Navigating after-school opportunities

Vocational training can equip school-leavers with job-ready skills that enhance their employability. | Freepik

Vocational training can equip school-leavers with job-ready skills that enhance their employability. | Freepik

Published Feb 7, 2024



AS the class of 2023 embarks on the journey beyond school, and the class of 2024 prepares to do so next year, these young people stand at the crossroads of exciting opportunities, daunting challenges and a bucket of options that can quickly entangle them in analysis paralysis.

After school, they are faced with numerous choices and options – each of which will shape and impact their future journeys.

Understanding an overview of the main paths generally embarked upon by young people, and the most salient challenges, can help guide these important decisions.

Higher education

One of the most common and rewarding opportunities for school leavers is to pursue a higher education pathway. Higher education institutions, both public and private, offer a gateway to in-depth learning and a platform for personal and intellectual growth.

A higher education qualification also provides a competitive edge in the job market, as employers generally prefer candidates with relevant qualifications and skills. However, not all higher education institutions provide equal value, so it is important to match your vision for your life to an institution most likely to help you realise that vision.

Vocational training

Another opportunity for school-leavers is to pursue vocational training and skill development. In a world that increasingly values practical skills; vocational training provides an alternative route to furthering your education.

School-leavers can pursue courses that equip them with specific, job-ready skills that enhance their employability in various industries. Although many roles require a degree, there are also rewarding positions that can be accessed with a vocational training qualification under your belt.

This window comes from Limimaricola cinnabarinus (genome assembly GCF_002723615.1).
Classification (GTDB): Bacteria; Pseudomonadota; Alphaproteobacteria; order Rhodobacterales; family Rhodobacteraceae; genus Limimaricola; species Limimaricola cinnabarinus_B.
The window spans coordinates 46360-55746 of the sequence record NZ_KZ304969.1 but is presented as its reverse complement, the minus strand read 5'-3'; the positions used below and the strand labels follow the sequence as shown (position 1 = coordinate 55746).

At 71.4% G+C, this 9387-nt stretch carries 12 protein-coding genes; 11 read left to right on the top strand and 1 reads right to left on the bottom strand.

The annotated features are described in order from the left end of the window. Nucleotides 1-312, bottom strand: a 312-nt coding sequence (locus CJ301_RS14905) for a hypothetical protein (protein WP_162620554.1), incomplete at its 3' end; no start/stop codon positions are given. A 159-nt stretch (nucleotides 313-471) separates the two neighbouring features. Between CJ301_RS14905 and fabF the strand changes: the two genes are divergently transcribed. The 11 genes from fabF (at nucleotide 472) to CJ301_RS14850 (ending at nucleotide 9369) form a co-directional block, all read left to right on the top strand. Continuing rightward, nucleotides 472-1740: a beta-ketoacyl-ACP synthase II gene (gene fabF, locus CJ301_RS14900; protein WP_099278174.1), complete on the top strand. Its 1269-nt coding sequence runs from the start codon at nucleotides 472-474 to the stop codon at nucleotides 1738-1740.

Entrepreneurial ventures

Some school-leavers may have an entrepreneurial spirit and choose to start their own business.

The rapidly evolving business landscape encourages innovation - making it an opportune time for those with a vision to carve their niche. Entrepreneurial ventures can also offer school-leavers a unique platform for innovation, personal development and the potential to make a lasting impact.

However, entrepreneurial ventures also come with significant challenges such as financial uncertainty, the impact of the entrepreneur’s limited experience, and market competition.

Navigating this path requires a combination of determination, adaptability and a willingness to learn from both successes and setbacks. Therefore, school-leavers who choose this option should be prepared to face both the risks and rewards of entrepreneurship.

Starting work

Some young people face logistical or financial barriers to furthering their education or embarking on entrepreneurship. For many, this means they will aim to enter the workforce straight after school.

Unfortunately, given South Africa’s high-unemployment rates, these candidates will face stiff competition for entry-level positions.

We would recommend that these young people do everything possible to continue their academic journey and develop their skill set by investigating relevant part-time short courses or online courses. This will demonstrate to employers that you are serious about your career and your future, and may open up opportunities down the line.

Also be sure to regularly check-in with your manager or HR officer about your development plans and goals. Many companies offer deserving candidates subsidised opportunities for further study and professional development.

Global opportunities

The interconnected global economy opens doors for school-leavers to explore opportunities beyond borders. International internships, exchange programmes and remote work options allow them to gain exposure to diverse cultures and working environments.

Global opportunities can also broaden their horizons, enrich their perspectives and enhance their skills.

However, global opportunities also come with their own challenges - such as cultural differences, language barriers and travel costs. Taking a “gap year” is often the approach of choice for international exposure, but it should be well planned and structured to add value to one’s personal development.

It is also a sound strategy to ensure that if you are in the position to take advantage of global opportunities after leaving school, you are able to align the opportunity to your future vision. Take the time to develop those skills that you can build upon later, so that your time spent abroad provides a strong base for later endeavours.

* Kriel is general manager at The Independent Institute of Education